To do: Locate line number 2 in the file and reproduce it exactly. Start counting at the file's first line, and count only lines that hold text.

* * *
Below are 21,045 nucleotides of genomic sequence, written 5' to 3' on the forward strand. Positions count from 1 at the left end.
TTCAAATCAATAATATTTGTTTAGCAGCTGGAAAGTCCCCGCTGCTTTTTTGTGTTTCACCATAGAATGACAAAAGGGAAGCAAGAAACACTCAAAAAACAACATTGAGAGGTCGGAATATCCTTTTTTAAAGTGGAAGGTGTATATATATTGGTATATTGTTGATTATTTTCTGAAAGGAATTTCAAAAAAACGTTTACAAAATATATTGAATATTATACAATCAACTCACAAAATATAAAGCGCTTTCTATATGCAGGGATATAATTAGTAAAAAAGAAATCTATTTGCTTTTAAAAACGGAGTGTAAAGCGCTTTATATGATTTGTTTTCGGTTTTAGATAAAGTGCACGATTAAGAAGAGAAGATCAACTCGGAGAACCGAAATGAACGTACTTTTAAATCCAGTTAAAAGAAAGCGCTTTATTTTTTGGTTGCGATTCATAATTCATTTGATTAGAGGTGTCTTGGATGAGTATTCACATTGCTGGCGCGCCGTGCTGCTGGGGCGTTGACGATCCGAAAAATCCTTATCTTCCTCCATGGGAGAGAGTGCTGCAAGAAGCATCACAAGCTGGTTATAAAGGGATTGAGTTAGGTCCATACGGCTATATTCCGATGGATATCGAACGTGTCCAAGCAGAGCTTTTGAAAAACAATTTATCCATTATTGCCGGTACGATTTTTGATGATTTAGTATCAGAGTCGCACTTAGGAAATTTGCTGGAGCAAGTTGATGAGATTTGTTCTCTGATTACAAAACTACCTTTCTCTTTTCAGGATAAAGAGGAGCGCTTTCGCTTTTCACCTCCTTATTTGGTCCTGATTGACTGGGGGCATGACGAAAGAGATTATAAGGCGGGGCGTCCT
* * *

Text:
TTCAAATCAATAATATTTGTTTAGCAGCTGGAAAGTCCCCGCTGCTTTTTTGTGTTTCACCATAGAATGACAAAAGGGAAGCAAGAAACACTCAAAAAACAACATTGAGAGGTCGGAATATCCTTTTTTAAAGTGGAAGGTGTATATATATTGGTATATTGTTGATTATTTTCTGAAAGGAATTTCAAAAAAACGTTTACAAAATATATTGAATATTATACAATCAACTCACAAAATATAAAGCGCTTTCTATATGCAGGGATATAATTAGTAAAAAAGAAATCTATTTGCTTTTAAAAACGGAGTGTAAAGCGCTTTATATGATTTGTTTTCGGTTTTAGATAAAGTGCACGATTAAGAAGAGAAGATCAACTCGGAGAACCGAAATGAACGTACTTTTAAATCCAGTTAAAAGAAAGCGCTTTATTTTTTGGTTGCGATTCATAATTCATTTGATTAGAGGTGTCTTGGATGAGTATTCACATTGCTGGCGCGCCGTGCTGCTGGGGCGTTGACGATCCGAAAAATCCTTATCTTCCTCCATGGGAGAGAGTGCTGCAAGAAGCATCACAAGCTGGTTATAAAGGGATTGAGTTAGGTCCATACGGCTATATTCCGATGGATATCGAACGTGTCCAAGCAGAGCTTTTGAAAAACAATTTATCCATTATTGCCGGTACGATTTTTGATGATTTAGTATCAGAGTCGCACTTAGGAAATTTGCTGGAGCAAGTTGATGAGATTTGTTCTCTGATTACAAAACTACCTTTCTCTTTTCAGGATAAAGAGGAGCGCTTTCGCTTTTCACCTCCTTATTTGGTCCTGATTGACTGGGGGCATGACGAAAGAGATTATAAGGCGGGGCGTCCT